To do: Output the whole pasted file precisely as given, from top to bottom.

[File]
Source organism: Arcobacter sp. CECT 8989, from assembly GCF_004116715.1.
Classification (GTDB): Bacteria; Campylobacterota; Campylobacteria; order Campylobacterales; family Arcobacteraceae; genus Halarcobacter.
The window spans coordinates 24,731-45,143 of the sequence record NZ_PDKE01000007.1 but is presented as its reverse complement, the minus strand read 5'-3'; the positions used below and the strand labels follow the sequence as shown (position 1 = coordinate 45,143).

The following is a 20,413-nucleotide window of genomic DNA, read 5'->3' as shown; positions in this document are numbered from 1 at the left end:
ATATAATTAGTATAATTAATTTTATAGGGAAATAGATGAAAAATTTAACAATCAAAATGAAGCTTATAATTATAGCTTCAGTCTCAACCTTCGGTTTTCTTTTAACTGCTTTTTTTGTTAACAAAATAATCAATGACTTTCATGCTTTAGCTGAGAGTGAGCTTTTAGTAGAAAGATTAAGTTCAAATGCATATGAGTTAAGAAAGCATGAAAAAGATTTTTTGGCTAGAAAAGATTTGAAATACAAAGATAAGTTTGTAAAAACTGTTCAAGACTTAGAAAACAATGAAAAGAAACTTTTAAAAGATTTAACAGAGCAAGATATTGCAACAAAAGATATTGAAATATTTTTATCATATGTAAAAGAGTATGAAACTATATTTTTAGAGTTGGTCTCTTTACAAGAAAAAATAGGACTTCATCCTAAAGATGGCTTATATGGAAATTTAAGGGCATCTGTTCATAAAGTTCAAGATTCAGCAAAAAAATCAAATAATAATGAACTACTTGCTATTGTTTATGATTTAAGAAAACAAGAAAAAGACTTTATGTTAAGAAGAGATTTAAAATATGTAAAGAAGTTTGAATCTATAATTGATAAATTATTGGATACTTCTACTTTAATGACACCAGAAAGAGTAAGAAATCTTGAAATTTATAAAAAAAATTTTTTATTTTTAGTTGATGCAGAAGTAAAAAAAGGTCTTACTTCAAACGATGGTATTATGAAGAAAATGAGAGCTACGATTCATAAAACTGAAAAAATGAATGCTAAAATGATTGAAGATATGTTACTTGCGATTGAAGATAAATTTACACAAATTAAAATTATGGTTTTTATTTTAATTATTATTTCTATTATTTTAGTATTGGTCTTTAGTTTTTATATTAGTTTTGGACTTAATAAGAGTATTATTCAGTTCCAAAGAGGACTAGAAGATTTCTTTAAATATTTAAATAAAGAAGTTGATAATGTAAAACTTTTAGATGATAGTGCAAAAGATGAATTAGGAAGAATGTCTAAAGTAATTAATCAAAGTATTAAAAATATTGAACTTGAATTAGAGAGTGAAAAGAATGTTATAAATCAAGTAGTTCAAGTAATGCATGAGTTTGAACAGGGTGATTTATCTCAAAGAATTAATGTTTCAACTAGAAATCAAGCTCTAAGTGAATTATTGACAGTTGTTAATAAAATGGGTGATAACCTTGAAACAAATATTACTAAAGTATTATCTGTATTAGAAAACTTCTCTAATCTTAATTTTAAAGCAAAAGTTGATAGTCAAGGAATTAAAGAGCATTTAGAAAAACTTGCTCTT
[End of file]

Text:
Source organism: Arcobacter sp. CECT 8989, from assembly GCF_004116715.1.
Classification (GTDB): Bacteria; Campylobacterota; Campylobacteria; order Campylobacterales; family Arcobacteraceae; genus Halarcobacter.
The window spans coordinates 24,731-45,143 of the sequence record NZ_PDKE01000007.1 but is presented as its reverse complement, the minus strand read 5'-3'; the positions used below and the strand labels follow the sequence as shown (position 1 = coordinate 45,143).

The following is a 20,413-nucleotide window of genomic DNA, read 5'->3' as shown; positions in this document are numbered from 1 at the left end:
ATATAATTAGTATAATTAATTTTATAGGGAAATAGATGAAAAATTTAACAATCAAAATGAAGCTTATAATTATAGCTTCAGTCTCAACCTTCGGTTTTCTTTTAACTGCTTTTTTTGTTAACAAAATAATCAATGACTTTCATGCTTTAGCTGAGAGTGAGCTTTTAGTAGAAAGATTAAGTTCAAATGCATATGAGTTAAGAAAGCATGAAAAAGATTTTTTGGCTAGAAAAGATTTGAAATACAAAGATAAGTTTGTAAAAACTGTTCAAGACTTAGAAAACAATGAAAAGAAACTTTTAAAAGATTTAACAGAGCAAGATATTGCAACAAAAGATATTGAAATATTTTTATCATATGTAAAAGAGTATGAAACTATATTTTTAGAGTTGGTCTCTTTACAAGAAAAAATAGGACTTCATCCTAAAGATGGCTTATATGGAAATTTAAGGGCATCTGTTCATAAAGTTCAAGATTCAGCAAAAAAATCAAATAATAATGAACTACTTGCTATTGTTTATGATTTAAGAAAACAAGAAAAAGACTTTATGTTAAGAAGAGATTTAAAATATGTAAAGAAGTTTGAATCTATAATTGATAAATTATTGGATACTTCTACTTTAATGACACCAGAAAGAGTAAGAAATCTTGAAATTTATAAAAAAAATTTTTTATTTTTAGTTGATGCAGAAGTAAAAAAAGGTCTTACTTCAAACGATGGTATTATGAAGAAAATGAGAGCTACGATTCATAAAACTGAAAAAATGAATGCTAAAATGATTGAAGATATGTTACTTGCGATTGAAGATAAATTTACACAAATTAAAATTATGGTTTTTATTTTAATTATTATTTCTATTATTTTAGTATTGGTCTTTAGTTTTTATATTAGTTTTGGACTTAATAAGAGTATTATTCAGTTCCAAAGAGGACTAGAAGATTTCTTTAAATATTTAAATAAAGAAGTTGATAATGTAAAACTTTTAGATGATAGTGCAAAAGATGAATTAGGAAGAATGTCTAAAGTAATTAATCAAAGTATTAAAAATATTGAACTTGAATTAGAGAGTGAAAAGAATGTTATAAATCAAGTAGTTCAAGTAATGCATGAGTTTGAACAGGGTGATTTATCTCAAAGAATTAATGTTTCAACTAGAAATCAAGCTCTAAGTGAATTATTGACAGTTGTTAATAAAATGGGTGATAACCTTGAAACAAATATTACTAAAGTATTATCTGTATTAGAAAACTTCTCTAATCTTAATTTTAAAGCAAAAGTTGATAGTCAAGGAATTAAAGAGCATTTAGAAAAACTTGCTCTT